Boots & Sabers

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0702, 28 Aug 19

Our rights are not ‘BS’

Here is my full column that ran in the Washington County Daily News yesterday.

Gov. Tony Evers is still pushing for the Wisconsin Legislature to pass new gun-control legislation and threatening to call a special session to do so. He went so far as to call people’s concerns over his gun-control measures as “BS,” as if adult deliberation and constitutional considerations are now unwelcome in Madison. At the risk of our governor stamping his feet and pouting, let us explore the legitimate concerns with his proposals.

Evers is advocating two new gun-control laws. The first law he wants is universal background checks. The concerns over universal background checks are not so much constitutional as practical. Under current law, any person who purchases a firearm from a gun store or licensed firearm dealer is required to pass a background check. This includes sale of guns at gun shows.

Current law does not, however, require background checks for a private sale or transfer of a firearm. Universal background checks would require that someone undergo a background check in virtually all circumstances. In some versions, this includes when a firearm is passed through inheritance, given as a gift, or even loaned. While probably not constitutionally prohibitive, such checks are monstrously unwieldy. It puts the burden of conducting a background check onto private individuals and criminalizes them if they fail to comply. In their worst derivations, universal-background-check laws require a firearm registry to track the movement and ownership of firearms. The cost and hassle of enforcement and compliance far exceed the usefulness of the law.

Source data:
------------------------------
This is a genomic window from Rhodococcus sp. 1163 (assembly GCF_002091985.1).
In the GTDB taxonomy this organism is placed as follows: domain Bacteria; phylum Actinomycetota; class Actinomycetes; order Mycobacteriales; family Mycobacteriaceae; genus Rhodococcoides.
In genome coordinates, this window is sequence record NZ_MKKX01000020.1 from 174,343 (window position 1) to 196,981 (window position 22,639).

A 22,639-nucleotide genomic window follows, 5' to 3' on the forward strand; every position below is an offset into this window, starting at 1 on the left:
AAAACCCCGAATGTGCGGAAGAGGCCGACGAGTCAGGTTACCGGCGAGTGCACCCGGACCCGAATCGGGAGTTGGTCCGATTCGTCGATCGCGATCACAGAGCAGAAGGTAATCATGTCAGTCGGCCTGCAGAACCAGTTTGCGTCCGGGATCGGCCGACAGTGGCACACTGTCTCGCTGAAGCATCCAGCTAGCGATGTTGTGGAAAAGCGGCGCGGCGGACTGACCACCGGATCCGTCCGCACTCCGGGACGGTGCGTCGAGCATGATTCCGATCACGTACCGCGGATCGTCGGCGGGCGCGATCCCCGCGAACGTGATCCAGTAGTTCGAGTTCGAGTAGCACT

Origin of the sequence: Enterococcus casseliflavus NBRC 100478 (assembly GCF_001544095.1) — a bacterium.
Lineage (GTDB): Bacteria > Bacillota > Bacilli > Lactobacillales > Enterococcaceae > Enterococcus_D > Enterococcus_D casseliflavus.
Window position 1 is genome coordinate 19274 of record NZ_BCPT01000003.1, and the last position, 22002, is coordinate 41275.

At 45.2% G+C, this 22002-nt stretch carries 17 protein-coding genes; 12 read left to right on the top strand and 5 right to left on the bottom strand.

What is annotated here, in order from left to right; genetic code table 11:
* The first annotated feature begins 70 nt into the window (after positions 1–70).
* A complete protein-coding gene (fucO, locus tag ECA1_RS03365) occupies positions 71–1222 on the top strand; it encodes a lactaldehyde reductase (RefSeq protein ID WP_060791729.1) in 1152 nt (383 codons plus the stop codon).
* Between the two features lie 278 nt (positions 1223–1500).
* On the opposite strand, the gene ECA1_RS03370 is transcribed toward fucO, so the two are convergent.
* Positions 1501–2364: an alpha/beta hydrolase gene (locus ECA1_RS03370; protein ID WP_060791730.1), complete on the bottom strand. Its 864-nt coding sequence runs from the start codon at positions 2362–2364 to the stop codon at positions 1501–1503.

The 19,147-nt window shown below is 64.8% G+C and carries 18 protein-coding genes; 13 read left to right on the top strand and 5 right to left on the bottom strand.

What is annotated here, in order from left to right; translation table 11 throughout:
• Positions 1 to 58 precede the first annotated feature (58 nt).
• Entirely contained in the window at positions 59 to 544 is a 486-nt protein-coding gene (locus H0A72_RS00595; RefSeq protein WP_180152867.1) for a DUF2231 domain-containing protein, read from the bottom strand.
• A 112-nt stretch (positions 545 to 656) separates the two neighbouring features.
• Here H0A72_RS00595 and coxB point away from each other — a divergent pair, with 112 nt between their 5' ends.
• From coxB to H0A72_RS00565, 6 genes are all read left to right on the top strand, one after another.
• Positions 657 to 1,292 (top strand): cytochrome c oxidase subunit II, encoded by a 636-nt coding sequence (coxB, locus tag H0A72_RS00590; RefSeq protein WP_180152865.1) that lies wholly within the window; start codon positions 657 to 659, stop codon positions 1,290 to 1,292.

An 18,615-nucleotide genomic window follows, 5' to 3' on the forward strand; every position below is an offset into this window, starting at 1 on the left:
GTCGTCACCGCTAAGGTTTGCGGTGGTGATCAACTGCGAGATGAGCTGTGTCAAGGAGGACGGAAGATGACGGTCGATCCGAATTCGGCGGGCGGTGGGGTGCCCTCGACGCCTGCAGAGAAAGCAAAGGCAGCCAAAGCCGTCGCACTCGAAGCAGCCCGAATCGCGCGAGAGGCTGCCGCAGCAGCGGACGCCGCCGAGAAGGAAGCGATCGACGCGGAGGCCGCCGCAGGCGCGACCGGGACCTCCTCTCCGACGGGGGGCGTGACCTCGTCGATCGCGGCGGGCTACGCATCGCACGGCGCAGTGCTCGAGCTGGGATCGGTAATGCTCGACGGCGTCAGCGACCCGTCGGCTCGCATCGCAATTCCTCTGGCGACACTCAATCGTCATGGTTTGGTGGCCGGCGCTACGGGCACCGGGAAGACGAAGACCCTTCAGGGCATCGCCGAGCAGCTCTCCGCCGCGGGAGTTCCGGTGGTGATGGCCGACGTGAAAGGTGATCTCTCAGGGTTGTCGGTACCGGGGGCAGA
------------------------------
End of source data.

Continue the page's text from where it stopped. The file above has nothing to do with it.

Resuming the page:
A red flag law is far more problematic. The premise of a red flag law is that people who are about to commit mass murder often exhibit troubling behaviors that could be reported so that government officials could confiscate their firearms before they do something bad. The problem with a red flag law is not even its flagrant assault on our Second Amendment rights. The problem it the fact that it tramples on our First, Fourth, and Fifth Amendment rights to get to our Second Amendment Rights.

Under a red flag law, a person’s First Amendment right to speak freely would be infringed. If a person makes some uneasy, outlandish, or even violent statements, the government could seize their firearms. For every mass killer who said something stupid and violent, there are a million other Americans who have said something stupid and violent and never acted on it. A red flag law would have the government cracking down on people for the simple act of saying the wrong thing at the wrong time in front of the wrong people.

Our right to be secure in our “persons, houses, papers, and effects against unreasonable searches and seizures” is protected by our Constitution’s Fourth Amendment. Under a red flag law, the government would be given the power to arbitrarily seize a person’s firearms because another person thinks they might be dangerous. Surely, such a low standard cannot be construed to be reasonable, or the notion of being secure in one’s person is rendered meaningless.

Our Constitution’s Fifth Amendment protects the people from being “deprived of life, liberty, or property without due process of law.” Under a red flag law, the entire point of it is that the government seizes the firearms without needing to actually convict someone of a crime. The person whose firearms are seized is utterly deprived of due process except for the process to get his or her firearms returned. Even then, the burden rests on the accused to prove that he or she does not intend to commit a crime in order to have the firearms returned. The shift of the burden of proof, coupled with the impossibility of proving a negative, undermines the rule of law.

With a red flag law in place, the government would bulldoze through at least three constitutionally protected rights before depriving a person of the constitutionally protected right to keep and bear arms.

When considering any proposed law, a good rule of thumb is to imagine the law being enforced by your worst enemy. Universal background checks and a red flag law could be brutally enforced by a despotic government and still not stop a single mass murder.

Governor Evers knows that the Republican Legislature is too responsible to pass these laws, so he has the luxury of posturing for the media. But the governor’s casual and crude disregard for the rights that these laws would trammel is precisely why they should not be passed.


0702, 28 August 2019

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